Theatrical Print Theft
Theft of a film print (35 or 16 mm) from a cinema, film depot, courier service or other industry-related facility for the purpose of making illegal copies is one of the most serious forms of copyright theft. This type of theft allows the pirate to make a high quality master copy, which then enables the mass duplication of further pirated copies. Fortunately, this type of theft is extremely rare due to the difficulty in stealing the prints and also in transferring the print to another format, such as digital media.
Signal theft refers to the act of illegally tapping into cable TV systems as well as receiving satellite signals without authorization. In addition, copyright thieves have supplied consumers with illegal cable decoders or satellite descramblers. Internationally, the problem becomes more acute when programs not licensed to a particular country are stolen from satellites and then re-transmitted in that country either by cable or broadcast TV.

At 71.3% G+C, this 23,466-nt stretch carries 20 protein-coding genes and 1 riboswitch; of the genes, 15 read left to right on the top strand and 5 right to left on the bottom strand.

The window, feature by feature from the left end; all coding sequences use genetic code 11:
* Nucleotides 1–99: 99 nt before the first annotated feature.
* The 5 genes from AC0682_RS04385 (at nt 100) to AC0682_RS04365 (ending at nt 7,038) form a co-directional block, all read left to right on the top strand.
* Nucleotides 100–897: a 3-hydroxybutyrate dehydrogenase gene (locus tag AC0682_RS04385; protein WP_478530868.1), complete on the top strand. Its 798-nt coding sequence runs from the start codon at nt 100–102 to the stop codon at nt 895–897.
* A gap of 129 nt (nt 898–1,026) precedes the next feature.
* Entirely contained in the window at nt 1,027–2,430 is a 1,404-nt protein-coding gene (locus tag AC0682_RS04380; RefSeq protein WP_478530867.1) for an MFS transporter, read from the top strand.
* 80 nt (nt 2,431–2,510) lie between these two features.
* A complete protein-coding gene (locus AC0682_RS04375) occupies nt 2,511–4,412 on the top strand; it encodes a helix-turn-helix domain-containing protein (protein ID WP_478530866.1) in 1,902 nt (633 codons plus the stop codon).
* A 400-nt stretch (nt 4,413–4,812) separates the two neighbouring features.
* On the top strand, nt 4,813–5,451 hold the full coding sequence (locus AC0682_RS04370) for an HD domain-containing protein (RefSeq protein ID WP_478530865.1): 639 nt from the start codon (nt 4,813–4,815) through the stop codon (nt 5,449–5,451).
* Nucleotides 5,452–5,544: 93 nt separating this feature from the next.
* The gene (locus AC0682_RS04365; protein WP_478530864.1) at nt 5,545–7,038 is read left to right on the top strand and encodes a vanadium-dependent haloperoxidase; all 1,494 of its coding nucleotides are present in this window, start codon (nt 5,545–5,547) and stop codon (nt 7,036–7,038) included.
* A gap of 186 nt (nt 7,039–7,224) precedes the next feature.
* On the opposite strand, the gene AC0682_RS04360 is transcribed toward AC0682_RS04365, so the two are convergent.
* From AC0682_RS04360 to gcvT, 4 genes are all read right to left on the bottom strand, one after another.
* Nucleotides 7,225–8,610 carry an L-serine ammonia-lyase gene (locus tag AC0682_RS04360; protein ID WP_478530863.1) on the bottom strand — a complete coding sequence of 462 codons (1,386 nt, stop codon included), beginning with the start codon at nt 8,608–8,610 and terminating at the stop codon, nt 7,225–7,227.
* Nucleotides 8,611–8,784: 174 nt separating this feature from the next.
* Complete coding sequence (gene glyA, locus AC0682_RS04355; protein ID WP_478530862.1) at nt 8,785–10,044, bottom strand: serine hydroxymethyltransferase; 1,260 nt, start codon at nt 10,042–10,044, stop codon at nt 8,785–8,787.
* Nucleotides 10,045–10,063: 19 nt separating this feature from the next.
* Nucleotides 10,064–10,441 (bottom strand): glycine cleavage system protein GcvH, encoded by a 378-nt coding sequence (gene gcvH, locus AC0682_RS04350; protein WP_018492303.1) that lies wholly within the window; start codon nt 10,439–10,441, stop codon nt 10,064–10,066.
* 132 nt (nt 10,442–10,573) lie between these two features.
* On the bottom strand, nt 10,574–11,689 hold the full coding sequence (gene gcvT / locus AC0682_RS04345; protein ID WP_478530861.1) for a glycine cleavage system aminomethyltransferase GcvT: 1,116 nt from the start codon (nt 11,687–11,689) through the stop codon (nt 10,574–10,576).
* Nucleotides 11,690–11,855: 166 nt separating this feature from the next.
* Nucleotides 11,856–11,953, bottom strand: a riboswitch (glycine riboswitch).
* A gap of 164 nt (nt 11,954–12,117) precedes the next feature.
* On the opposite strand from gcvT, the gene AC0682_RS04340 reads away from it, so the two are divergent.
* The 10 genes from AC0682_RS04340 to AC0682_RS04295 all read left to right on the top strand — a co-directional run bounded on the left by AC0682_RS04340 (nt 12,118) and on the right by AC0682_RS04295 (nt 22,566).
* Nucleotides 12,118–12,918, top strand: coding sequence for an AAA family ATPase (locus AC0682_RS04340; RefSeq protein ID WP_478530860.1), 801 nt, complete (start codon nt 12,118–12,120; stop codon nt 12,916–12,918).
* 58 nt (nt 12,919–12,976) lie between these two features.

Like signal theft, broadcast piracy is copyright theft involving over-the-air broadcasts. However, instead of stealing signals, the illegal act may be the on-air broadcasting of films or television programs without permission from the copyright holder.
Unauthorized public performances include the showing by an institution or commercial establishment of a tape or film to an audience without the permission of the copyright owner. This includes public performances for which an admission fee is charged as well as those that are simply offered as an additional service of the establishment.